Analysis & Opinions - Foreign Policy

The U.S. Wants to Make Sure China Can’t Catch Up on Quantum Computing

| Mar. 31, 2023

Washington is likely to impose new controls in the race for a key technology.

In January, the Netherlands and Japan—the leading suppliers of semiconductor production equipment—agreed in principle to implement the United States’ October 2022 semiconductor export controls on China, stonewalling China’s development of advanced semiconductors. While the details of the trilateral agreement remain murky, restrictions on the sale of AI chips and advanced machine tools to China will significantly impede China’s drive for high-tech self-sufficiency.

But these restrictions are just the opening salvos in a series of unprecedented export controls on China planned by the Biden administration. After controls on semiconductors, the Commerce Department is moving on to the next emerging technology it worries China could weaponize: quantum computing. Export controls on quantum computing hardware, error correction software, and the provision of cloud services to Chinese entities are poised to become the next front in the U.S.-China tech war.

Quantum computing is a relatively new technology that uses the unique properties of quantum physics to build extremely powerful computers whose processing power comes from subatomic particles. Quantum computers could theoretically have much more computational power than today’s “classical” computers, allowing them to tackle problems that are currently impossible, such as breaking advanced encryption. However, the field is still in its infancy and current quantum computers are error prone and lack any real applications.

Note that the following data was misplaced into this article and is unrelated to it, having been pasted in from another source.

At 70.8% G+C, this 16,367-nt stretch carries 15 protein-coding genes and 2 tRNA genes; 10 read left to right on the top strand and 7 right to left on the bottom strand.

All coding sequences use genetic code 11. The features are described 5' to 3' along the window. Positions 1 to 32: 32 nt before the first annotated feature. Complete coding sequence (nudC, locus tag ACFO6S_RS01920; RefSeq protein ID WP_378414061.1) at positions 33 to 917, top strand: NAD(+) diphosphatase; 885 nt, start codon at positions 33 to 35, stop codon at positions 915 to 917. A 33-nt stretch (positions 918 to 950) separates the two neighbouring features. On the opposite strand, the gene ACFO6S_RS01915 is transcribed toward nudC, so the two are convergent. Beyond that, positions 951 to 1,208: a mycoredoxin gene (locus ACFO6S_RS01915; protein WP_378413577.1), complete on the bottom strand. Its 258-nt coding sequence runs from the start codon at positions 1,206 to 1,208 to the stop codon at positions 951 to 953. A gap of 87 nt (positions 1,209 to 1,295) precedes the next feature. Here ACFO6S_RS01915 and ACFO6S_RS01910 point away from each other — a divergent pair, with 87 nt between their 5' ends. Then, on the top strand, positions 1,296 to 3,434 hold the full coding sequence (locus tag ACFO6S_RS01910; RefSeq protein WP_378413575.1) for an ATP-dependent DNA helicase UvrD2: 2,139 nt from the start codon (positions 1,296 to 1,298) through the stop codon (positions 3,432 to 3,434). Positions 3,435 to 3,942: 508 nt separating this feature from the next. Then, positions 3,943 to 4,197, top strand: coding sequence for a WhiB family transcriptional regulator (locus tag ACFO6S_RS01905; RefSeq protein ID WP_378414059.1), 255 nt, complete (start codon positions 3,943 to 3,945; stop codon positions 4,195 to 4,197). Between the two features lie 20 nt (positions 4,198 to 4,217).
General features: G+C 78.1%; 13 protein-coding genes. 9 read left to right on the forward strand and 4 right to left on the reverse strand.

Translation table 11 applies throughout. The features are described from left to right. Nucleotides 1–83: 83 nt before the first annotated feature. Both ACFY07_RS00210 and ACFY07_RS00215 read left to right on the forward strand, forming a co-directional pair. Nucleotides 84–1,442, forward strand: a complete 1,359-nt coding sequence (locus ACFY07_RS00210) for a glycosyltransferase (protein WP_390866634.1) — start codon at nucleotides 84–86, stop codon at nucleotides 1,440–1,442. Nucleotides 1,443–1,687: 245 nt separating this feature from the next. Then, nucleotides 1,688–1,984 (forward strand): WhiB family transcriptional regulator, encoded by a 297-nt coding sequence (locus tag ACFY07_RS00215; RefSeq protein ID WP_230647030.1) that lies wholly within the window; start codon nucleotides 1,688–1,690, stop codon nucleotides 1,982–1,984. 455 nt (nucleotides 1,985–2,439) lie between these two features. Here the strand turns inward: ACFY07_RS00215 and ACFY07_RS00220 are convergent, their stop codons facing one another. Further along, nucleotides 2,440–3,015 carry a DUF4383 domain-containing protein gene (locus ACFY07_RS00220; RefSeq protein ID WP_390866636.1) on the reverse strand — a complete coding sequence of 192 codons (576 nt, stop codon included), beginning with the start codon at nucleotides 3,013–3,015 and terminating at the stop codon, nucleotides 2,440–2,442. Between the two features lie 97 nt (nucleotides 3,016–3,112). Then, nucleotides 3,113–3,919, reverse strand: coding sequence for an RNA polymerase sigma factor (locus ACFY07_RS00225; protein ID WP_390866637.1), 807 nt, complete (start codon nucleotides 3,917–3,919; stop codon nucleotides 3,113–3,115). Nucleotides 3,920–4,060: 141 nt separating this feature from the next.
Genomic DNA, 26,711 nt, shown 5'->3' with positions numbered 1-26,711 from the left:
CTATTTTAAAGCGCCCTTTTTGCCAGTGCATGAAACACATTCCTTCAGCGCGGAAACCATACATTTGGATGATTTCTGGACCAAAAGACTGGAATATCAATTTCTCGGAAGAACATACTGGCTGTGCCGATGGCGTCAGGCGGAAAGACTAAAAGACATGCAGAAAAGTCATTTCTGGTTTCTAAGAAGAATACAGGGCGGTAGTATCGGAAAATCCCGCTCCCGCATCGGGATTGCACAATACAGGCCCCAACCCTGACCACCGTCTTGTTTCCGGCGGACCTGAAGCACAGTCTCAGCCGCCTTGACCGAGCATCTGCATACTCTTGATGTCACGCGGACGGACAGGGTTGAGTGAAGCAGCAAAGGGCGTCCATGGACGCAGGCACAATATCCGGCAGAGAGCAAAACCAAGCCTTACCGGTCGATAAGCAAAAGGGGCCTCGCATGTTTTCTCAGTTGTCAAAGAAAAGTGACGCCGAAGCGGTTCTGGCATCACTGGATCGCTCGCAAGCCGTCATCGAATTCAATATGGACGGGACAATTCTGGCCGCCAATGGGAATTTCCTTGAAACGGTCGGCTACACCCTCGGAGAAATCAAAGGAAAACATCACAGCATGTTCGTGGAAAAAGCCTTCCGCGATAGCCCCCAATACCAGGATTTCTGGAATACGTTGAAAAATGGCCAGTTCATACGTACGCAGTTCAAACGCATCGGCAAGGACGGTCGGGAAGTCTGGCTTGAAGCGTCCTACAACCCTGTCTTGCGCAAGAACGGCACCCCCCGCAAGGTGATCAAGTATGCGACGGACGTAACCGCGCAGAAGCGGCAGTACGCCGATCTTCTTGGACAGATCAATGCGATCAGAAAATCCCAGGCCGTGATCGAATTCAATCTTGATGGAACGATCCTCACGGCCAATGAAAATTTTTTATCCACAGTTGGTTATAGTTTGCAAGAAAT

Undersecretary of Commerce for Industry and Security Alan Estevez said last year that he would “put down money” on the United States enacting additional export controls related to quantum computing, artificial intelligence (AI), and biotechnology. Commerce Secretary Gina Raimondo doubled down on Estevez’s bet in a speech at the Massachusetts Institute of Technology, saying that the United States would “bolster [its] system of export controls” and “take action to protect [its] advantage” over China with respect to quantum information science, semiconductors, AI, biotechnology, and clean energy technologies.

U.S. National Security Advisor Jake Sullivan laid out this policy in September 2022, arguing “computing-related technologies, biotech, and clean tech are truly force multipliers” and stating that United States would impose export controls in order to “maintain as large of a lead as possible” ahead of rivals such as China. In other words, because technologies like quantum computing have the capacity to provide China with military and economic advantages, whether through new cyberweapons or faster drug discovery, the United States plans to enact sweeping unilateral export controls on China.

Policymakers in Washington are determined to maintain the United States’ lead in quantum computing because of its potential military applications. Researchers have warned that a potent quantum computer could thwart existing encryption schemes, leading U.S. President Joe Biden to issue a national security memorandum requiring federal agencies to shift to post-quantum cryptography by 2035.

  – Via Foreign Policy.

About This Analysis & Opinions

The U.S. Wants to Make Sure China Can’t Catch Up on Quantum Computing
For more information on this publication: Belfer Communications Office
For Academic Citation: Klyman, Kevin.“The U.S. Wants to Make Sure China Can’t Catch Up on Quantum Computing.” Foreign Policy, March 31, 2023.

The Author